|Publication number||US3419532 A|
|Publication date||Dec 31, 1968|
|Filing date||Jan 2, 1964|
|Priority date||Jan 2, 1964|
|Also published as||DE1301570B, US3402169|
|Publication number||US 3419532 A, US 3419532A, US-A-3419532, US3419532 A, US3419532A|
|Inventors||Ruth H Jackson|
|Original Assignee||Wyandotte Chemicals Corp|
|Export Citation||BiBTeX, EndNote, RefMan|
|Patent Citations (7), Referenced by (12), Classifications (16)|
|External Links: USPTO, USPTO Assignment, Espacenet|
United States Patent 1 3,419,532 POLYHALOGENOUS POLYURETHANE PRODUCTS Donald R. Jackson, deceased, late of Southgate, Mich., by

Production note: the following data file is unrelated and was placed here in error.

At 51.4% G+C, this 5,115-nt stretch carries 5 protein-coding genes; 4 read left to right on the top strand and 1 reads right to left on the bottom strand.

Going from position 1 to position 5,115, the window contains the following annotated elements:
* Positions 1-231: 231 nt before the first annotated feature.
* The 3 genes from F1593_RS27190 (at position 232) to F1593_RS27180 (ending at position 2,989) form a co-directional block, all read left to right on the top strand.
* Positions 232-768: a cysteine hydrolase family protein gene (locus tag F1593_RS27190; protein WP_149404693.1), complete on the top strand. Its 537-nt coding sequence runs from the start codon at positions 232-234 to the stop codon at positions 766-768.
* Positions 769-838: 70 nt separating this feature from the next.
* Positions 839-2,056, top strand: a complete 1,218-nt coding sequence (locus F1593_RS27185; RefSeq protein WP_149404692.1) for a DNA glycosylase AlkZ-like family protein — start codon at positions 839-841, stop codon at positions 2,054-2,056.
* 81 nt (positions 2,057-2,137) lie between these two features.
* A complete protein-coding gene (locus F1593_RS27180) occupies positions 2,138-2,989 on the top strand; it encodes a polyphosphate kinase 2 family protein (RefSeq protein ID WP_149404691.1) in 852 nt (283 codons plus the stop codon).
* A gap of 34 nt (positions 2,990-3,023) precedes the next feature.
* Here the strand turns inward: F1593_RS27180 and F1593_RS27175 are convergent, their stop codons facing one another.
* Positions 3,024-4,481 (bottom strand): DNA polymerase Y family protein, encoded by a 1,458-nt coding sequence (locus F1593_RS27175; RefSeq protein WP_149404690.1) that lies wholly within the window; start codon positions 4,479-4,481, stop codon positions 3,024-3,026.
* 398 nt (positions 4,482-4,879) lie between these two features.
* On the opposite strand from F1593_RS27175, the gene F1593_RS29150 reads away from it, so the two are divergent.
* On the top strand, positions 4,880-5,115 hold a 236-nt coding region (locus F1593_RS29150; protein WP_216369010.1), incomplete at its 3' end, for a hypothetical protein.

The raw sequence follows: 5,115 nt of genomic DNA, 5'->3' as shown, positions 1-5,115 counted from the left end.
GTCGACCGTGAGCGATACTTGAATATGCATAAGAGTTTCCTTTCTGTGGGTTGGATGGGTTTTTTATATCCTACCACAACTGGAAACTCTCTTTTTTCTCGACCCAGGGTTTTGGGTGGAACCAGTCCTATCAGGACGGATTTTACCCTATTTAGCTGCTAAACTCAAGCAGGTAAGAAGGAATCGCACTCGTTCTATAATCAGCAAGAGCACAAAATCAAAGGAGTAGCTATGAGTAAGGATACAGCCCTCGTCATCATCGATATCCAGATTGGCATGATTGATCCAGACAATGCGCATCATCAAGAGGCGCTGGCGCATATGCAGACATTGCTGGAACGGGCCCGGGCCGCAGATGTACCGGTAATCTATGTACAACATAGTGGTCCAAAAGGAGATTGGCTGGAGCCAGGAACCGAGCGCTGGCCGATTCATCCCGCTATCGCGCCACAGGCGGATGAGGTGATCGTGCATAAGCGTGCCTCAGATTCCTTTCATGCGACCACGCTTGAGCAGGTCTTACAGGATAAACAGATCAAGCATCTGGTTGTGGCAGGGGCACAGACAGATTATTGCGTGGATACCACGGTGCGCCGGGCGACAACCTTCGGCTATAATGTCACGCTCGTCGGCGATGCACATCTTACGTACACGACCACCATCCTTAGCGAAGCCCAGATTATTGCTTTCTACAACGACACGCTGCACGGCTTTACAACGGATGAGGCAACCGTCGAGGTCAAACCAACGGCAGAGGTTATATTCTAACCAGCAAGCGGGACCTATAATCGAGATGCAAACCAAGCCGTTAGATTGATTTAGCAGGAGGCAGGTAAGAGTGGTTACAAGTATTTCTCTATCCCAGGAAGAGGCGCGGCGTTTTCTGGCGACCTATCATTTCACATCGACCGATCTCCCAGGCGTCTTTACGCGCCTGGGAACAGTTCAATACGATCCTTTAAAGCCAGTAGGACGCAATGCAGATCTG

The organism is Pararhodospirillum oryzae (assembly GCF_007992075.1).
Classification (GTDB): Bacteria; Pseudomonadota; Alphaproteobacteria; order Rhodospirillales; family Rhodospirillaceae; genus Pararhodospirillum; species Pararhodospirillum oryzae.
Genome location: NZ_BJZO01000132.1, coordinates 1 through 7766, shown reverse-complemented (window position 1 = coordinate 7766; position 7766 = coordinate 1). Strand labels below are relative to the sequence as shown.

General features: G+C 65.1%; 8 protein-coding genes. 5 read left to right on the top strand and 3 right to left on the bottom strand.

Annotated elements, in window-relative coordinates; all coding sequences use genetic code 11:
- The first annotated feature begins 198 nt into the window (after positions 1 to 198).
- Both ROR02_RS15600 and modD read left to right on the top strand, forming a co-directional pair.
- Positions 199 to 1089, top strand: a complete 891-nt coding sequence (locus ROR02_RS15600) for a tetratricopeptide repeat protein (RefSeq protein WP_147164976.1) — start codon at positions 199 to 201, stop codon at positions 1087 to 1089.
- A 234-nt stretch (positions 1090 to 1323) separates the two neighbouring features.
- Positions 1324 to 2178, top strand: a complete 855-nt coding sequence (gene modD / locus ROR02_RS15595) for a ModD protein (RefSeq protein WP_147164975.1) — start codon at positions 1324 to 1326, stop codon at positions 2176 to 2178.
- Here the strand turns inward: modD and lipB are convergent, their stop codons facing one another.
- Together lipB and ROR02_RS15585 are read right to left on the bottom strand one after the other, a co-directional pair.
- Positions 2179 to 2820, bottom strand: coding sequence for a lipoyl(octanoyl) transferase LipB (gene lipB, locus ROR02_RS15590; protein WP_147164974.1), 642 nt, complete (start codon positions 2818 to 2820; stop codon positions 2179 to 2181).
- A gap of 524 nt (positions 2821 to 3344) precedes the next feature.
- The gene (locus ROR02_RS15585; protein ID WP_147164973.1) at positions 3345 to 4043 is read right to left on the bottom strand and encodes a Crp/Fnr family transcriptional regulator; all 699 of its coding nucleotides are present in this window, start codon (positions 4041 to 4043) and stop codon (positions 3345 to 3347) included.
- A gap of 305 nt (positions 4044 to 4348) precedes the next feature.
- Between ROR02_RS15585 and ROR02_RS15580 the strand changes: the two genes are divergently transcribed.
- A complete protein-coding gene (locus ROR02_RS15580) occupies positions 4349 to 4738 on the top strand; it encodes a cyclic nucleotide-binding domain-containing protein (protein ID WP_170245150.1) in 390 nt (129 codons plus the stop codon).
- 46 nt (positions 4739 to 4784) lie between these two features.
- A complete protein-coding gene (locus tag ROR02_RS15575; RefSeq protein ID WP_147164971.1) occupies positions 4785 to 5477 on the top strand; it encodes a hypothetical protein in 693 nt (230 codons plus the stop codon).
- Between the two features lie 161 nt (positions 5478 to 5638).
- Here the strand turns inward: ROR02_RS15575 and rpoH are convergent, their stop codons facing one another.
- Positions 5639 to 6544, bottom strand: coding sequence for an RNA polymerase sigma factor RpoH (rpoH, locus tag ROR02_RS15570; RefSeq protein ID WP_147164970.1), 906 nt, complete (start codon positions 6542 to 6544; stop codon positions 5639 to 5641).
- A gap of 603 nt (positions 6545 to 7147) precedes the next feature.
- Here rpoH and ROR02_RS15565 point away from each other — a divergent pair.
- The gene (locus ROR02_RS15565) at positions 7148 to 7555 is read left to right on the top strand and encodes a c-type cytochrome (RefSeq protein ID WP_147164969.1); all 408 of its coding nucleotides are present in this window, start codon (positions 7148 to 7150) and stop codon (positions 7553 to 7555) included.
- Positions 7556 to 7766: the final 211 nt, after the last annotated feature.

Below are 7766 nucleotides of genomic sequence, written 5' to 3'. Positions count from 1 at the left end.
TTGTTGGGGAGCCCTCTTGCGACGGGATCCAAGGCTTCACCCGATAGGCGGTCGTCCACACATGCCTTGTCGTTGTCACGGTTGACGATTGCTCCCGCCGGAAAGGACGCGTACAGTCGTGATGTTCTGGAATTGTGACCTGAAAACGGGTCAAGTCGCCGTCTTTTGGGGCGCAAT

Ruth H. Jackson, special administratrix, Southgate, Mich., assignor to Wyandotte Chemicals Corporation, Wyandotte, Mich., a corporation of Michigan No Drawing. Filed Jan. 2, 1964, Ser. No. 335,433 4 Claims. (Cl. 26077.5)
The present invention relates to polyurethanes, and is more particularly concerned with polyhalogenous polyurethanes and polyurethane compositions which exhibit improved fire resistant properties.
Many varieties of polyurethanes suitable for use as elastomers, coatings, foams, and the like are known in the art. Polyurethanes are generally prepared by reacting an organic compound which contains at least two active hydrogen atoms with an organic polyisocyanate, usually an aromatic diisocyanate.
The term active hydrogen atoms as used herein designates hydrogen atoms which are reactive as determined by the Zerewitinoif method. Included within this designation are the hydrogen atoms present in such radicals as hydroxy and thiol radicals. Polyethers and polyesters are most commonly used as the active hydrogen-containing compounds.